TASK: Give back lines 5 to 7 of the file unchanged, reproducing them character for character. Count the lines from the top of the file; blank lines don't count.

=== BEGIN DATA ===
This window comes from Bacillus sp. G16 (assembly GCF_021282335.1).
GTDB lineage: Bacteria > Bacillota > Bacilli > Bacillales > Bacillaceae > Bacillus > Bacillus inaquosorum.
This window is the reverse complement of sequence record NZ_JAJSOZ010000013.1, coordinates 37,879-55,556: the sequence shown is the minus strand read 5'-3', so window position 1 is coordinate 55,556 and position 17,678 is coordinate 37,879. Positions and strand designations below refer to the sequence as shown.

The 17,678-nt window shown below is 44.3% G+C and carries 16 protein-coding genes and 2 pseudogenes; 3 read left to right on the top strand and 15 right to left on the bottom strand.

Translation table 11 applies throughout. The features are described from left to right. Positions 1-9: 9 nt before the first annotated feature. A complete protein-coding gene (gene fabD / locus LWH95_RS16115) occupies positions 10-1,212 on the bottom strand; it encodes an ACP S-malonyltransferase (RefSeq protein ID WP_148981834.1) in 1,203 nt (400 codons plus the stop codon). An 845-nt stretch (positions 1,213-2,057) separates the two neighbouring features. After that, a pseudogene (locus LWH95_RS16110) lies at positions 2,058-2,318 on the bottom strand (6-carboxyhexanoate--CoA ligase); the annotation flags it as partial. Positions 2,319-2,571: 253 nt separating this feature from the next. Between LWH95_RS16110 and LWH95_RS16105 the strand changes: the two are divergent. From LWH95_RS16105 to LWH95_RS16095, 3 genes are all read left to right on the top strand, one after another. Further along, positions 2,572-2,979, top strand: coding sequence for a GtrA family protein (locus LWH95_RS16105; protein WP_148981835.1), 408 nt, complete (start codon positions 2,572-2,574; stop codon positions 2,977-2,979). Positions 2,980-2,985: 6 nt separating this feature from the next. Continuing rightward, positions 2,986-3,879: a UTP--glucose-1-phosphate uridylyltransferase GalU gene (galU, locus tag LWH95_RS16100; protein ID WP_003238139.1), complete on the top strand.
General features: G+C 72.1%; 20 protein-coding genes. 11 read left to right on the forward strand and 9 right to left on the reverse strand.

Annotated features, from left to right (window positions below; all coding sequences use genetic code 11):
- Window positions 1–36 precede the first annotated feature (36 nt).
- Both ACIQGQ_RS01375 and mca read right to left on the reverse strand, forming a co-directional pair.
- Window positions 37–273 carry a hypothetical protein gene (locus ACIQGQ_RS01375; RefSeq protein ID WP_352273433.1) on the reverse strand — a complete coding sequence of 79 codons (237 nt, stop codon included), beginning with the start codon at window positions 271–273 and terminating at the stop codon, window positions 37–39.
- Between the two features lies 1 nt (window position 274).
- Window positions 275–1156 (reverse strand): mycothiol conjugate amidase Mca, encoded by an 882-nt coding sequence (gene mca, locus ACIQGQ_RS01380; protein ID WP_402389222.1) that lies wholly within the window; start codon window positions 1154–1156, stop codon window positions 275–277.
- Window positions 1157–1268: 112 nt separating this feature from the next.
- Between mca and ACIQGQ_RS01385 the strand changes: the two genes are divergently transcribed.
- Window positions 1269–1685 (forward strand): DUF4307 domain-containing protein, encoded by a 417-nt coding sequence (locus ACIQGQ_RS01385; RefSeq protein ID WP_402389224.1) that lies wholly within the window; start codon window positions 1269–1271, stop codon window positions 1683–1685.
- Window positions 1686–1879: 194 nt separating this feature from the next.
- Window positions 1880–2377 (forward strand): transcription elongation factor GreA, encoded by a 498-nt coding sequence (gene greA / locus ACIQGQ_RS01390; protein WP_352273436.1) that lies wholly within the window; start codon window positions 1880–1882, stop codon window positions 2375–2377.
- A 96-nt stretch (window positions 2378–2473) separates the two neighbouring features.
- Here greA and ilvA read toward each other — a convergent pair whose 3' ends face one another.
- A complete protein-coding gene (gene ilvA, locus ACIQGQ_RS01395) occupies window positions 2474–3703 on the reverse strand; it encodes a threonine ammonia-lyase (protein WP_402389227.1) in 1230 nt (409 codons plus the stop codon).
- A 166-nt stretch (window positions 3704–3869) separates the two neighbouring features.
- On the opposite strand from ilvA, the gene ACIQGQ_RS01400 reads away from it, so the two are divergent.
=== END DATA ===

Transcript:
Translation table 11 applies throughout. The features are described from left to right. Positions 1-9: 9 nt before the first annotated feature. A complete protein-coding gene (gene fabD / locus LWH95_RS16115) occupies positions 10-1,212 on the bottom strand; it encodes an ACP S-malonyltransferase (RefSeq protein ID WP_148981834.1) in 1,203 nt (400 codons plus the stop codon). An 845-nt stretch (positions 1,213-2,057) separates the two neighbouring features. After that, a pseudogene (locus LWH95_RS16110) lies at positions 2,058-2,318 on the bottom strand (6-carboxyhexanoate--CoA ligase); the annotation flags it as partial. Positions 2,319-2,571: 253 nt separating this feature from the next. Between LWH95_RS16110 and LWH95_RS16105 the strand changes: the two are divergent. From LWH95_RS16105 to LWH95_RS16095, 3 genes are all read left to right on the top strand, one after another. Further along, positions 2,572-2,979, top strand: coding sequence for a GtrA family protein (locus LWH95_RS16105; protein WP_148981835.1), 408 nt, complete (start codon positions 2,572-2,574; stop codon positions 2,977-2,979). Positions 2,980-2,985: 6 nt separating this feature from the next. Continuing rightward, positions 2,986-3,879: a UTP--glucose-1-phosphate uridylyltransferase GalU gene (galU, locus tag LWH95_RS16100; protein ID WP_003238139.1), complete on the top strand.
General features: G+C 72.1%; 20 protein-coding genes. 11 read left to right on the forward strand and 9 right to left on the reverse strand.

Annotated features, from left to right (window positions below; all coding sequences use genetic code 11):